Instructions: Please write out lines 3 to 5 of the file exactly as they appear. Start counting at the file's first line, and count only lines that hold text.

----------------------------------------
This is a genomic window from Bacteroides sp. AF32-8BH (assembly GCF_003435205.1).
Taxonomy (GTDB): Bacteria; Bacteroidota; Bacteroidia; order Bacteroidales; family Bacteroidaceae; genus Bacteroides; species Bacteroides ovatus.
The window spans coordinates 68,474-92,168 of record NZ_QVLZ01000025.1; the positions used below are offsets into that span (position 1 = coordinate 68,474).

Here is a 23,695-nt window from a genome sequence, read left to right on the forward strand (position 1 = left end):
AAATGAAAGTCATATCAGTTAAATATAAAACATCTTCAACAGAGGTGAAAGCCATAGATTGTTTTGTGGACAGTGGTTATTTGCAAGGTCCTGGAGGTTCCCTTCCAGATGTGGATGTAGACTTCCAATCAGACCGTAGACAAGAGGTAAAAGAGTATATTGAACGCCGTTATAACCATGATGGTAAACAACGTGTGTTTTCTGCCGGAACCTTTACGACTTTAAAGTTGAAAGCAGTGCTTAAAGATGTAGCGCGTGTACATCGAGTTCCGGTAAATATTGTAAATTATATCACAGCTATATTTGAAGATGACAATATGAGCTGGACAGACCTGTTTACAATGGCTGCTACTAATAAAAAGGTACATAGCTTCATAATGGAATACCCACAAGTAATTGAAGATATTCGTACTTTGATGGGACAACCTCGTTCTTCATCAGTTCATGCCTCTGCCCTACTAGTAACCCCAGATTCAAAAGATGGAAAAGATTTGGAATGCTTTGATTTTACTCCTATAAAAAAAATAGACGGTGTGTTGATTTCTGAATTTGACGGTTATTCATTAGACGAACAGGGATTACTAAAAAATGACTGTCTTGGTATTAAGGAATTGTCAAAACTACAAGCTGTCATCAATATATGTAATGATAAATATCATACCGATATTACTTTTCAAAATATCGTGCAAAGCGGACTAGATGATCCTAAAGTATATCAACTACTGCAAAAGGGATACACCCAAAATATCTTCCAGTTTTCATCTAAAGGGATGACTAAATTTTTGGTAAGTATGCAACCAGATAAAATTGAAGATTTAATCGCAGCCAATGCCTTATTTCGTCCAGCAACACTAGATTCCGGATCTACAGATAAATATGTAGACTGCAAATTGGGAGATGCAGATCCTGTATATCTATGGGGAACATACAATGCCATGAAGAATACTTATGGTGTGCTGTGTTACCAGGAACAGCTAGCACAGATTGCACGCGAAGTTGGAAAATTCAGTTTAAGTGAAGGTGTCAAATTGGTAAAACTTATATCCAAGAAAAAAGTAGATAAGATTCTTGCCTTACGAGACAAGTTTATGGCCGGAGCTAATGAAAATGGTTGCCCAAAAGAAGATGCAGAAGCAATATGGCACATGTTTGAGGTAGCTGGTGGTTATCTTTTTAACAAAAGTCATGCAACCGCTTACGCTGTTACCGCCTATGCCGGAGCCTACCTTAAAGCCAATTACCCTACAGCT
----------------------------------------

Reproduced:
The window spans coordinates 68,474-92,168 of record NZ_QVLZ01000025.1; the positions used below are offsets into that span (position 1 = coordinate 68,474).

Here is a 23,695-nt window from a genome sequence, read left to right on the forward strand (position 1 = left end):
AAATGAAAGTCATATCAGTTAAATATAAAACATCTTCAACAGAGGTGAAAGCCATAGATTGTTTTGTGGACAGTGGTTATTTGCAAGGTCCTGGAGGTTCCCTTCCAGATGTGGATGTAGACTTCCAATCAGACCGTAGACAAGAGGTAAAAGAGTATATTGAACGCCGTTATAACCATGATGGTAAACAACGTGTGTTTTCTGCCGGAACCTTTACGACTTTAAAGTTGAAAGCAGTGCTTAAAGATGTAGCGCGTGTACATCGAGTTCCGGTAAATATTGTAAATTATATCACAGCTATATTTGAAGATGACAATATGAGCTGGACAGACCTGTTTACAATGGCTGCTACTAATAAAAAGGTACATAGCTTCATAATGGAATACCCACAAGTAATTGAAGATATTCGTACTTTGATGGGACAACCTCGTTCTTCATCAGTTCATGCCTCTGCCCTACTAGTAACCCCAGATTCAAAAGATGGAAAAGATTTGGAATGCTTTGATTTTACTCCTATAAAAAAAATAGACGGTGTGTTGATTTCTGAATTTGACGGTTATTCATTAGACGAACAGGGATTACTAAAAAATGACTGTCTTGGTATTAAGGAATTGTCAAAACTACAAGCTGTCATCAATATATGTAATGATAAATATCATACCGATATTACTTTTCAAAATATCGTGCAAAGCGGACTAGATGATCCTAAAGTATATCAACTACTGCAAAAGGGATACACCCAAAATATCTTCCAGTTTTCATCTAAAGGGATGACTAAATTTTTGGTAAGTATGCAACCAGATAAAATTGAAGATTTAATCGCAGCCAATGCCTTATTTCGTCCAGCAACACTAGATTCCGGATCTACAGATAAATATGTAGACTGCAAATTGGGAGATGCAGATCCTGTATATCTATGGGGAACATACAATGCCATGAAGAATACTTATGGTGTGCTGTGTTACCAGGAACAGCTAGCACAGATTGCACGCGAAGTTGGAAAATTCAGTTTAAGTGAAGGTGTCAAATTGGTAAAACTTATATCCAAGAAAAAAGTAGATAAGATTCTTGCCTTACGAGACAAGTTTATGGCCGGAGCTAATGAAAATGGTTGCCCAAAAGAAGATGCAGAAGCAATATGGCACATGTTTGAGGTAGCTGGTGGTTATCTTTTTAACAAAAGTCATGCAACCGCTTACGCTGTTACCGCCTATGCCGGAGCCTACCTTAAAGCCAATTACCCTACAGCT